Last week, New York State’s Supreme Court issued an important ruling on the state’s teacher evaluations. The aspect of the ruling that got the most attention was the proportion of evaluations – or “weight” – that could be assigned to measures based on state assessments (in the form of estimates from value-added models). Specifically, the Court ruled that these measures can only comprise 20 percent of a teacher’s evaluation, compared with the option of up to 40 percent for which Governor Cuomo and others were pushing. Under the decision, the other 20 percent must consist entirely of alternative test-based measures (e.g., local assessments).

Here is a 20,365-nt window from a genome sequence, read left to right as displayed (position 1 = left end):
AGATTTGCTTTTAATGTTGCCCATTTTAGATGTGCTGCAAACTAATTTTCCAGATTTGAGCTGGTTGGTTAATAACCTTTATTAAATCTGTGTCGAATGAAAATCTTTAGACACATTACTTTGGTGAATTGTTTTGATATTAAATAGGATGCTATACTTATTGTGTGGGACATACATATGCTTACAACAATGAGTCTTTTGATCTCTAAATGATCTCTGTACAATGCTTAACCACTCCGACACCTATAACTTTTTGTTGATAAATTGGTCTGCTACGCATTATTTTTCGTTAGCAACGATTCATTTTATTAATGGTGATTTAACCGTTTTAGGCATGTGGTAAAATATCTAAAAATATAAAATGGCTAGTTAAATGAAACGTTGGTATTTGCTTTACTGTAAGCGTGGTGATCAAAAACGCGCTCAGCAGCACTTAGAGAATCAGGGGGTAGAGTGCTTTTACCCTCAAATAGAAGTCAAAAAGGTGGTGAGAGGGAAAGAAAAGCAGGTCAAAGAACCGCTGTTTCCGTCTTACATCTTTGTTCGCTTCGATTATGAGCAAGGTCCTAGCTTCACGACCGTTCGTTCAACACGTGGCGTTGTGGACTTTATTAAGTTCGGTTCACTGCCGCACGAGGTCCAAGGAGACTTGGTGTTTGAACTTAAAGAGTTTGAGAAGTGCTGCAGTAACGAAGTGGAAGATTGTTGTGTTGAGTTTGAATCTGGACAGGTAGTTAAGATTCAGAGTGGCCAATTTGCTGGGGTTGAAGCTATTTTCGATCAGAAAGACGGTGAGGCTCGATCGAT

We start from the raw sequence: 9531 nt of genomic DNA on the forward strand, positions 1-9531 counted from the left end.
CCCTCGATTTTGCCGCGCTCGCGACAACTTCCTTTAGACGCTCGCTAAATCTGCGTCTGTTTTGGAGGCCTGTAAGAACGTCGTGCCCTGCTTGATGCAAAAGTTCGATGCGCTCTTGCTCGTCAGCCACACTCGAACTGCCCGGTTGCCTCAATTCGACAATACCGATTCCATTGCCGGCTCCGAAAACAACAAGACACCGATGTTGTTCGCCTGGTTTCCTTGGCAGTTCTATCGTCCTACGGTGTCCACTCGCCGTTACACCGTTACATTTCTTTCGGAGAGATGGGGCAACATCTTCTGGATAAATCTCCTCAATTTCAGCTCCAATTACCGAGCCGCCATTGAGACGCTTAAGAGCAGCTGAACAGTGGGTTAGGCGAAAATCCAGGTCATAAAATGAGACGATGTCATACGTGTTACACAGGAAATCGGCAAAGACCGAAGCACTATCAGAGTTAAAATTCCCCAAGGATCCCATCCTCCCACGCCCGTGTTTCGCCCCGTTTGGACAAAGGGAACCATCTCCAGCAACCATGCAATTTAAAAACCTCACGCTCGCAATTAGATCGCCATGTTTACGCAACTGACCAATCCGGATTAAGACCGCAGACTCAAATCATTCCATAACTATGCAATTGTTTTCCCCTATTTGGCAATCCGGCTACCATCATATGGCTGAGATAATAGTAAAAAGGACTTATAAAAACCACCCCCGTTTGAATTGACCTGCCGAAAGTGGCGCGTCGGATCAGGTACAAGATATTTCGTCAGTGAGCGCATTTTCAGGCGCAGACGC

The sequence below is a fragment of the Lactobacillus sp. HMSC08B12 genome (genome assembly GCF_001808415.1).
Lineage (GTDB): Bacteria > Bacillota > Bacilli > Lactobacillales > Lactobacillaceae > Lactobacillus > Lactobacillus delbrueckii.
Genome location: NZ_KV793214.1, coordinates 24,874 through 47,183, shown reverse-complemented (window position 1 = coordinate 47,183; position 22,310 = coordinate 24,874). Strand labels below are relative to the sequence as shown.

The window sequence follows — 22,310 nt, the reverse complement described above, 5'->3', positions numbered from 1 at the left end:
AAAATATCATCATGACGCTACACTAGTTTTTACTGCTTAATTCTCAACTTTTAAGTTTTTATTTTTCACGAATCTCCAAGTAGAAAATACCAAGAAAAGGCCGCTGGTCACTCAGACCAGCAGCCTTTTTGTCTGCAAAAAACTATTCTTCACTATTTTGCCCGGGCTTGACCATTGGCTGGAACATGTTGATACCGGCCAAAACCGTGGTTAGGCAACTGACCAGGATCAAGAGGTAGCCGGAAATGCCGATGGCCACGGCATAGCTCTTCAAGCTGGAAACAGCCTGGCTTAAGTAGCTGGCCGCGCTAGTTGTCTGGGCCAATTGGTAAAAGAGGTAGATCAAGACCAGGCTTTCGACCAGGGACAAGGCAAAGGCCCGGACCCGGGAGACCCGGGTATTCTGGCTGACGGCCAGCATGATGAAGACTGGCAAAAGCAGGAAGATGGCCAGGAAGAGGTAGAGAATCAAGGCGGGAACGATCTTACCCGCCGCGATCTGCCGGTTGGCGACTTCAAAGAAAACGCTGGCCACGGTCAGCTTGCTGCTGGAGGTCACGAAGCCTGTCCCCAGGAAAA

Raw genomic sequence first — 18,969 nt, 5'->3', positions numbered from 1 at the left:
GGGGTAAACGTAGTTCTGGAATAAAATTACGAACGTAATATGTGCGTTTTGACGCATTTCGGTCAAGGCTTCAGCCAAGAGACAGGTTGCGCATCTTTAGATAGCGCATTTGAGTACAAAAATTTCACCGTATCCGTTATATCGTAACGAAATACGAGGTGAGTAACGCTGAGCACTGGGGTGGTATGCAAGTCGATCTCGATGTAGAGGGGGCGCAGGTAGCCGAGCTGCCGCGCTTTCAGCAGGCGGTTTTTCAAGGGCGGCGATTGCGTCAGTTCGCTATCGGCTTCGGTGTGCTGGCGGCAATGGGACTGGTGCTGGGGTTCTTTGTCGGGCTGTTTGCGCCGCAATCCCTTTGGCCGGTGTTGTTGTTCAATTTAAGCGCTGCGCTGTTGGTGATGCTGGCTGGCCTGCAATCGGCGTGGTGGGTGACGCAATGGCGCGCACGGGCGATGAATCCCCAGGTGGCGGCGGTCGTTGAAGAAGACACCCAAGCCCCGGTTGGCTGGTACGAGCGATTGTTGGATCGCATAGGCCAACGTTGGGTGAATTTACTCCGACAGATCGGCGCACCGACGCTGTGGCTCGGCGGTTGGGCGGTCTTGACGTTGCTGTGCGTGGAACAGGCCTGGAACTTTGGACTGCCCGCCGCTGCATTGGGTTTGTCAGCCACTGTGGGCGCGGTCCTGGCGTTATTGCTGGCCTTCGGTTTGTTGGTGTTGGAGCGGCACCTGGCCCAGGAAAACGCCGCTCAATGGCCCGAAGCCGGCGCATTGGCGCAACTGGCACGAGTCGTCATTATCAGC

Joe Williams, head of Democrats for Education Reform, one of the flagship organizations of the market-based reform movement, called the ruling “a slap in the face” and “a huge win for the teachers unions." He characterized the policy impact as follows: “A mediocre teacher evaluation just got even weaker."
This statement illustrates perfectly the strange reasoning that seems to be driving our debate about evaluations.